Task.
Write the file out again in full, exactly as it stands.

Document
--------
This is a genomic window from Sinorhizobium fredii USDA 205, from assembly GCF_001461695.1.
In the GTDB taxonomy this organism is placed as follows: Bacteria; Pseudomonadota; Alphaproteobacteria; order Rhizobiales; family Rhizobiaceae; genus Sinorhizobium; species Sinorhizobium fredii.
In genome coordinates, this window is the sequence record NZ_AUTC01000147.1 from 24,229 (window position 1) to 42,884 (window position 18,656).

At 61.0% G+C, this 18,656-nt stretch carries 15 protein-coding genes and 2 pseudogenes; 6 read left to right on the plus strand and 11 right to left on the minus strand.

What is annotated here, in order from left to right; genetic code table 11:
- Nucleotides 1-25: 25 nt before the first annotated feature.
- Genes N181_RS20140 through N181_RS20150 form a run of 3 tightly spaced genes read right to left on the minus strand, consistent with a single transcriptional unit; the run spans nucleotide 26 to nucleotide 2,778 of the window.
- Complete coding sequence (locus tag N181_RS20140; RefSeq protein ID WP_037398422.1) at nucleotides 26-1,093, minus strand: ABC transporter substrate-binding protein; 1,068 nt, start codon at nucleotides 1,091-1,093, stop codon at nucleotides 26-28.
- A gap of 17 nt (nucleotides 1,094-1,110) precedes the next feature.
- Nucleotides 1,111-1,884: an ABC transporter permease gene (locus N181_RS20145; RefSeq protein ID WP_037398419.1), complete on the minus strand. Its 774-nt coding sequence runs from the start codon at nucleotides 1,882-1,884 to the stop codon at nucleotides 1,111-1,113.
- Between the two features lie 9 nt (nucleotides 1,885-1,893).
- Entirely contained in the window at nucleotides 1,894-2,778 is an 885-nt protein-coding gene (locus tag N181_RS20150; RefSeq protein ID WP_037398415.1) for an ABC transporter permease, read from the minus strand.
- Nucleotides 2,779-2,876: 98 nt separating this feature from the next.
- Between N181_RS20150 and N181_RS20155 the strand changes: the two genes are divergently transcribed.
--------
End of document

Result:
This is a genomic window from Sinorhizobium fredii USDA 205, from assembly GCF_001461695.1.
In the GTDB taxonomy this organism is placed as follows: Bacteria; Pseudomonadota; Alphaproteobacteria; order Rhizobiales; family Rhizobiaceae; genus Sinorhizobium; species Sinorhizobium fredii.
In genome coordinates, this window is the sequence record NZ_AUTC01000147.1 from 24,229 (window position 1) to 42,884 (window position 18,656).

At 61.0% G+C, this 18,656-nt stretch carries 15 protein-coding genes and 2 pseudogenes; 6 read left to right on the plus strand and 11 right to left on the minus strand.

What is annotated here, in order from left to right; genetic code table 11:
- Nucleotides 1-25: 25 nt before the first annotated feature.
- Genes N181_RS20140 through N181_RS20150 form a run of 3 tightly spaced genes read right to left on the minus strand, consistent with a single transcriptional unit; the run spans nucleotide 26 to nucleotide 2,778 of the window.
- Complete coding sequence (locus tag N181_RS20140; RefSeq protein ID WP_037398422.1) at nucleotides 26-1,093, minus strand: ABC transporter substrate-binding protein; 1,068 nt, start codon at nucleotides 1,091-1,093, stop codon at nucleotides 26-28.
- A gap of 17 nt (nucleotides 1,094-1,110) precedes the next feature.
- Nucleotides 1,111-1,884: an ABC transporter permease gene (locus N181_RS20145; RefSeq protein ID WP_037398419.1), complete on the minus strand. Its 774-nt coding sequence runs from the start codon at nucleotides 1,882-1,884 to the stop codon at nucleotides 1,111-1,113.
- Between the two features lie 9 nt (nucleotides 1,885-1,893).
- Entirely contained in the window at nucleotides 1,894-2,778 is an 885-nt protein-coding gene (locus tag N181_RS20150; RefSeq protein ID WP_037398415.1) for an ABC transporter permease, read from the minus strand.
- Nucleotides 2,779-2,876: 98 nt separating this feature from the next.
- Between N181_RS20150 and N181_RS20155 the strand changes: the two genes are divergently transcribed.